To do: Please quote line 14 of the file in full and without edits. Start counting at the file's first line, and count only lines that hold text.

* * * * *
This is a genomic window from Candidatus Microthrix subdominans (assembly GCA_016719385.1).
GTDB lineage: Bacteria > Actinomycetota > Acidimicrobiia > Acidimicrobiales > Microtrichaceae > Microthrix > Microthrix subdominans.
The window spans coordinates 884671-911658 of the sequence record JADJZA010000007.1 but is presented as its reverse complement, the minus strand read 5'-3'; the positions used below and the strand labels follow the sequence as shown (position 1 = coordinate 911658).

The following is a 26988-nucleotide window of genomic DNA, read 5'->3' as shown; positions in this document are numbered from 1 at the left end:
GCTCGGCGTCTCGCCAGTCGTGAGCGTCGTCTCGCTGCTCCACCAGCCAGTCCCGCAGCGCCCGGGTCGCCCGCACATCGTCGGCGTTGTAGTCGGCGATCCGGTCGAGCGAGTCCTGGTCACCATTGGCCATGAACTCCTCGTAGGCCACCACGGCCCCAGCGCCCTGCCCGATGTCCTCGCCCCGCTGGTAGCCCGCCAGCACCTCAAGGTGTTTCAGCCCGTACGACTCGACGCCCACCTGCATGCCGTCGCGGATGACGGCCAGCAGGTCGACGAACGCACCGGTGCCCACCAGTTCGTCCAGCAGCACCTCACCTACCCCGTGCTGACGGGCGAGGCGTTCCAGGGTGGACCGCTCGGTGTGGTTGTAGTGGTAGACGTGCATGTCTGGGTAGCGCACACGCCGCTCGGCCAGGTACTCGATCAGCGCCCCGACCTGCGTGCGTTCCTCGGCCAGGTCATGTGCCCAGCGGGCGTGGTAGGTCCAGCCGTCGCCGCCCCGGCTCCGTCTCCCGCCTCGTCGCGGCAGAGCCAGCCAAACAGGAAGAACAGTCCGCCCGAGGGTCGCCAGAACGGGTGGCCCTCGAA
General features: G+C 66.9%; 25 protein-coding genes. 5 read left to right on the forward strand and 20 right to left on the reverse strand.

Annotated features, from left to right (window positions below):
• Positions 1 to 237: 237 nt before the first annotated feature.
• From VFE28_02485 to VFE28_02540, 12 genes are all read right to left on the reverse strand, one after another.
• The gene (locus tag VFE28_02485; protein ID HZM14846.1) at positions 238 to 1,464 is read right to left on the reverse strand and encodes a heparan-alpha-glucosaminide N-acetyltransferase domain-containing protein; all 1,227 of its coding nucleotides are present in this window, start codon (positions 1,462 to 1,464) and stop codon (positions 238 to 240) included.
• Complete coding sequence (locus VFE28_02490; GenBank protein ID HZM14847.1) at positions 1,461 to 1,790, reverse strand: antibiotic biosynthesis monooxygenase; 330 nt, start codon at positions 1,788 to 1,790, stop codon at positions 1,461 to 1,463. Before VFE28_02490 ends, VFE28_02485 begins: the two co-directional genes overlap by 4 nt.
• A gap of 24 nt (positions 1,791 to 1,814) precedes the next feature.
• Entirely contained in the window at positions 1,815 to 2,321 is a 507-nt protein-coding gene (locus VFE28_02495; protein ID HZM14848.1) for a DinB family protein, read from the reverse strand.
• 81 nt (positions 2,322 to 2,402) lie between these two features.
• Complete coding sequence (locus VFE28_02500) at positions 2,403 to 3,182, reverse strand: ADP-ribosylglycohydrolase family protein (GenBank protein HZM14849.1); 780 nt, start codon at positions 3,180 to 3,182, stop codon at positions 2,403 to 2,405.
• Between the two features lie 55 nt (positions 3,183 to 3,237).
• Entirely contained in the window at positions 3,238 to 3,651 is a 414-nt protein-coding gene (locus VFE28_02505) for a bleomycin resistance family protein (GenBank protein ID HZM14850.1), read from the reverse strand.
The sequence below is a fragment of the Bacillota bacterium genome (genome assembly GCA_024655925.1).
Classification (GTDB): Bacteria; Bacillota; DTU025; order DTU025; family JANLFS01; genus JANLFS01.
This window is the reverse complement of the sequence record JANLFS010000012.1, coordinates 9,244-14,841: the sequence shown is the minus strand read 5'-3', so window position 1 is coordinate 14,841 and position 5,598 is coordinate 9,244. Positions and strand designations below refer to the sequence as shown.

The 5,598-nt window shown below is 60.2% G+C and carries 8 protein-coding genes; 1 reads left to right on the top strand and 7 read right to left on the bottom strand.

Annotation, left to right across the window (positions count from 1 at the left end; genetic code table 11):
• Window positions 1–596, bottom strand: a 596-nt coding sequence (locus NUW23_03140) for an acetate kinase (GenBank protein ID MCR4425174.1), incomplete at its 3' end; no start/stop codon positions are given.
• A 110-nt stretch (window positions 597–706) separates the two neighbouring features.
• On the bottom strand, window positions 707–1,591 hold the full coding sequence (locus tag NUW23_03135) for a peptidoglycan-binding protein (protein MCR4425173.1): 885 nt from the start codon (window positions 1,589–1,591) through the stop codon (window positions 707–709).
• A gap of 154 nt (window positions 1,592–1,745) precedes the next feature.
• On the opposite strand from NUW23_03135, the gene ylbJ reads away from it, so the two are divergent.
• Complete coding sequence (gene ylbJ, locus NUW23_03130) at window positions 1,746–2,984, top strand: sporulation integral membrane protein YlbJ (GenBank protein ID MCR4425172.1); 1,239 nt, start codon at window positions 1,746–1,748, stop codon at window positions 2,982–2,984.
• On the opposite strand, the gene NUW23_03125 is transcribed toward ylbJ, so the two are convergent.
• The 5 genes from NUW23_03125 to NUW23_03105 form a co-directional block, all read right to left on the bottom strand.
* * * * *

• 81 nt (positions 2,322 to 2,402) lie between these two features.